pcTattleTale stalkerware

pcTattletale spyware leaks database containing victim screenshots, gets website defaced

The idea behind the software is simple. When the spying party installs the stalkerware, they grant permission to record what happens on the targeted Android or Windows device. The observer can then log in on an online portal and activate recording, at which point a screen capture is taken on the target’s device.

What goes around comes around, you might say. As you may have read many times before on our blog, some spyware companies have a surprisingly low standard of security .

In 2021, we reported that “employee and child-monitoring” software vendor pcTattletale hadn’t been very careful about securing the screenshots it sneakily took from its victims’ phones. A security researcher found an issue while using a trial version of pcTattleTale, noticing that the company uploaded the screenshots to an unsecured online database (meaning anyone could view the screenshots as they weren’t protected by any form of authentication—such as a user name and password).

Last week another security researcher, Eric Daigle, found the company appears to have learned nothing from its previous security issue. Daigle found that pcTattletale’s Application Programming Interface (API) allows any attacker to access the most recent screen capture recorded from any device on which the spyware is installed. Despite repeated warnings from Daigle and others, no improvements were made.

Then, yet another researcher found yet another bug in pcTattletale which allowed them to gain full access to the backend infrastructure. This allowed them to deface the website and steal the AWS credentials which turned out to be the same for all devices. Amazon has now locked pcTattletale’s entire AWS infrastructure.

After a quick sweep, stalkerware researcher, Maia Crimew stated:

“pcTattletale currently holds over 17 terabytes of victim device screenshots (upwards of 300 million of them from over 10 thousand devices), with some of them dating back to 2018.”

According to 2023 research from Malwarebytes, 62 percent of people in the United States and Canada admitted to monitoring their romantic partners online in one form or another, from looking through a spouse’s or significant other’s text messages, to tracking their location, to rifling through their search history, to even installing monitoring software onto their devices.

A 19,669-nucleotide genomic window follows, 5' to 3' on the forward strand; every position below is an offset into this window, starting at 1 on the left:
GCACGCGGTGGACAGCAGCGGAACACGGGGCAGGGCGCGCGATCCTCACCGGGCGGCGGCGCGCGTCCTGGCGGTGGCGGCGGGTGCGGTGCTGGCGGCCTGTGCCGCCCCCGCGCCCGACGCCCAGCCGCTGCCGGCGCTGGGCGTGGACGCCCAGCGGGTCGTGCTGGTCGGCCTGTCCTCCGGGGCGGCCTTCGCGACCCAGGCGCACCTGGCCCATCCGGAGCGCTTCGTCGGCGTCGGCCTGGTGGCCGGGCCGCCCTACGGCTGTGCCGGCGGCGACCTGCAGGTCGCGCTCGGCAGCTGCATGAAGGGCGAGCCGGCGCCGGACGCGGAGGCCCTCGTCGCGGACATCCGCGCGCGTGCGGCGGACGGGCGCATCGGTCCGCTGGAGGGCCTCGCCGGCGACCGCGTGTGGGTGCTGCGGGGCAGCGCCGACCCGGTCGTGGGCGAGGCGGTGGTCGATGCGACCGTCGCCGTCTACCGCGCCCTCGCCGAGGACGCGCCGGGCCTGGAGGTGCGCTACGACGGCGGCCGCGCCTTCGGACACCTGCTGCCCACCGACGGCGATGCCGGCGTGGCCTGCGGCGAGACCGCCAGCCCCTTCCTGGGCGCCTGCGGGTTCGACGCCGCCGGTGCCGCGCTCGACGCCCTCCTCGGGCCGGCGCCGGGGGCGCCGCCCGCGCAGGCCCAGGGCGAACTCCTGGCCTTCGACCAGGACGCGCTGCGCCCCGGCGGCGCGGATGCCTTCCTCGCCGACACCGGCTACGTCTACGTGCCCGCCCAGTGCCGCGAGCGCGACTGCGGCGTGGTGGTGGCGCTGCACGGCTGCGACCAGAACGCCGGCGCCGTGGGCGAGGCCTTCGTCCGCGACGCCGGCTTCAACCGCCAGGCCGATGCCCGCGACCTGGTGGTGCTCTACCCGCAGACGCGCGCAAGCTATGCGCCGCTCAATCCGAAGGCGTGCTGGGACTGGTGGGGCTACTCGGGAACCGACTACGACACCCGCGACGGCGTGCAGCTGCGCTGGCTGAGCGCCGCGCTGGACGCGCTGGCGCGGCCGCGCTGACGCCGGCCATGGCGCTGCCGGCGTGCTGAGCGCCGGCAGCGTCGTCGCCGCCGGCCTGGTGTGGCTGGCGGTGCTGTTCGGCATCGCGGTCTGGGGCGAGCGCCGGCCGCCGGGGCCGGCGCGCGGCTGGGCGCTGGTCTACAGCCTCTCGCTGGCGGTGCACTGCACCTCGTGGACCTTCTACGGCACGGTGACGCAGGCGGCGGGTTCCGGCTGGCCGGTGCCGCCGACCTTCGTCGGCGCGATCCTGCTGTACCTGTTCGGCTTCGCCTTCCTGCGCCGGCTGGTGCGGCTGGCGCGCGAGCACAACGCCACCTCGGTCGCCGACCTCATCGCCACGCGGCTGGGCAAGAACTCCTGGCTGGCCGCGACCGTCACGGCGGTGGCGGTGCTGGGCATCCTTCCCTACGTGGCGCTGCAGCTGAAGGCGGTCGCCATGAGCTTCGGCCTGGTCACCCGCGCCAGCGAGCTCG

Given the low security of the apps available to home users, this is extremely concerning. Installing monitoring software is not just a huge invasion of privacy, there is a big chance that it will backfire.

Removing stalkerware

Malwarebytes, as one of the founding members of the Coalition Against Stalkerware, makes it a priority to detect and remove stalkerware-type apps from your device. It is good to keep in mind however that by removing the stalkerware-type app you will alert the person spying on you that you know the app is there.

Because the apps install under a different name and hide themselves from the user, it can be hard to find and remove them. That is where Malwarebytes can help you.

  1. Open your Malwarebytes dashboard
  2. Tap Scan now
  3. It may take a few minutes to scan your device.

 If malware is detected you can act on it in the following ways:

  • Uninstall. The threat will be deleted from your device.
  • Ignore Always. The file detection will be added to the Allow List, and excluded from future scans. Legitimate files are sometimes detected as malware. We recommend reviewing scan results and adding files to Ignore Always that you know are safe and want to keep.
  • Ignore Once: A file has been detected as a threat, but you are not sure whether to add it to your Allow List or delete. This option will ignore the detection this time only. It will be detected as malware on your next scan.

On Windows machines Malwarebytes detects pcTattleTale as PUP.Optional.PCTattletale.

We don’t just report on phone security—we provide it

Cybersecurity risks should never spread beyond a headline. Keep threats off your mobile devices by downloading Malwarebytes for iOS, and Malwarebytes for Android today.


Pieter Arntz

Malware Intelligence Researcher

Was a Microsoft MVP in consumer security for 12 years running. Can speak four languages. Smells of rich mahogany and leather-bound books.